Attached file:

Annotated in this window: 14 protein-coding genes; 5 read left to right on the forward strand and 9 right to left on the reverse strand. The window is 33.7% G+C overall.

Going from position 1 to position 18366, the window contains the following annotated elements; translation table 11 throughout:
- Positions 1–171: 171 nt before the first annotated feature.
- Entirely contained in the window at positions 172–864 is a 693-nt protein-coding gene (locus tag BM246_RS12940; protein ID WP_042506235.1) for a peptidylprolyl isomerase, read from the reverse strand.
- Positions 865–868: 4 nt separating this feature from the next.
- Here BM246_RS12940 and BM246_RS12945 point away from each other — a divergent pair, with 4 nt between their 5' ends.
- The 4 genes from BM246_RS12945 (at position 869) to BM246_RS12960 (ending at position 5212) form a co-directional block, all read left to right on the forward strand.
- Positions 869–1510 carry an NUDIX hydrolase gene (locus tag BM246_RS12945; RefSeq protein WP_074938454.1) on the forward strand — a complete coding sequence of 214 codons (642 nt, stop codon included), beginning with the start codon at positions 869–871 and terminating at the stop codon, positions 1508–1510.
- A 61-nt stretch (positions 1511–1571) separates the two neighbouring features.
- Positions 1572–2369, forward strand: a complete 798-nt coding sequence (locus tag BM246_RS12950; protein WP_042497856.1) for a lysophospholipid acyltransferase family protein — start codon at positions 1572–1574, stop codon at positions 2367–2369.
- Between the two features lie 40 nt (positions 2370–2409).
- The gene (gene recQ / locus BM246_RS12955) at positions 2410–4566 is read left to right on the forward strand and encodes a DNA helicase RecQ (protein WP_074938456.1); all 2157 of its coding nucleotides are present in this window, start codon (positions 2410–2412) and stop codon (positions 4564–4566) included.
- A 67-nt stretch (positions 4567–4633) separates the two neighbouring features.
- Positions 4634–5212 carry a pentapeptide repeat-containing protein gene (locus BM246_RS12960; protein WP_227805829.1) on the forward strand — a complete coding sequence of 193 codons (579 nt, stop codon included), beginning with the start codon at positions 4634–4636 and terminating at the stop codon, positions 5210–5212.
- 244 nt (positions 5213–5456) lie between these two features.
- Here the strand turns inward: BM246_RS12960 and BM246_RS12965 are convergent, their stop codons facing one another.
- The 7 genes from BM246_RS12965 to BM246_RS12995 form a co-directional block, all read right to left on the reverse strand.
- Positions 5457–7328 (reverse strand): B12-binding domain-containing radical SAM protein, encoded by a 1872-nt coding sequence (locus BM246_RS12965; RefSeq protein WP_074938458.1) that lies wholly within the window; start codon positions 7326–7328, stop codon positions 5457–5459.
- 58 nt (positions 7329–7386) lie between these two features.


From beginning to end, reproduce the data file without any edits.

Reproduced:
Annotated in this window: 14 protein-coding genes; 5 read left to right on the forward strand and 9 right to left on the reverse strand. The window is 33.7% G+C overall.

Going from position 1 to position 18366, the window contains the following annotated elements; translation table 11 throughout:
- Positions 1–171: 171 nt before the first annotated feature.
- Entirely contained in the window at positions 172–864 is a 693-nt protein-coding gene (locus tag BM246_RS12940; protein ID WP_042506235.1) for a peptidylprolyl isomerase, read from the reverse strand.
- Positions 865–868: 4 nt separating this feature from the next.
- Here BM246_RS12940 and BM246_RS12945 point away from each other — a divergent pair, with 4 nt between their 5' ends.
- The 4 genes from BM246_RS12945 (at position 869) to BM246_RS12960 (ending at position 5212) form a co-directional block, all read left to right on the forward strand.
- Positions 869–1510 carry an NUDIX hydrolase gene (locus tag BM246_RS12945; RefSeq protein WP_074938454.1) on the forward strand — a complete coding sequence of 214 codons (642 nt, stop codon included), beginning with the start codon at positions 869–871 and terminating at the stop codon, positions 1508–1510.
- A 61-nt stretch (positions 1511–1571) separates the two neighbouring features.
- Positions 1572–2369, forward strand: a complete 798-nt coding sequence (locus tag BM246_RS12950; protein WP_042497856.1) for a lysophospholipid acyltransferase family protein — start codon at positions 1572–1574, stop codon at positions 2367–2369.
- Between the two features lie 40 nt (positions 2370–2409).
- The gene (gene recQ / locus BM246_RS12955) at positions 2410–4566 is read left to right on the forward strand and encodes a DNA helicase RecQ (protein WP_074938456.1); all 2157 of its coding nucleotides are present in this window, start codon (positions 2410–2412) and stop codon (positions 4564–4566) included.
- A 67-nt stretch (positions 4567–4633) separates the two neighbouring features.
- Positions 4634–5212 carry a pentapeptide repeat-containing protein gene (locus BM246_RS12960; protein WP_227805829.1) on the forward strand — a complete coding sequence of 193 codons (579 nt, stop codon included), beginning with the start codon at positions 4634–4636 and terminating at the stop codon, positions 5210–5212.
- 244 nt (positions 5213–5456) lie between these two features.
- Here the strand turns inward: BM246_RS12960 and BM246_RS12965 are convergent, their stop codons facing one another.
- The 7 genes from BM246_RS12965 to BM246_RS12995 form a co-directional block, all read right to left on the reverse strand.
- Positions 5457–7328 (reverse strand): B12-binding domain-containing radical SAM protein, encoded by a 1872-nt coding sequence (locus BM246_RS12965; RefSeq protein WP_074938458.1) that lies wholly within the window; start codon positions 7326–7328, stop codon positions 5457–5459.
- 58 nt (positions 7329–7386) lie between these two features.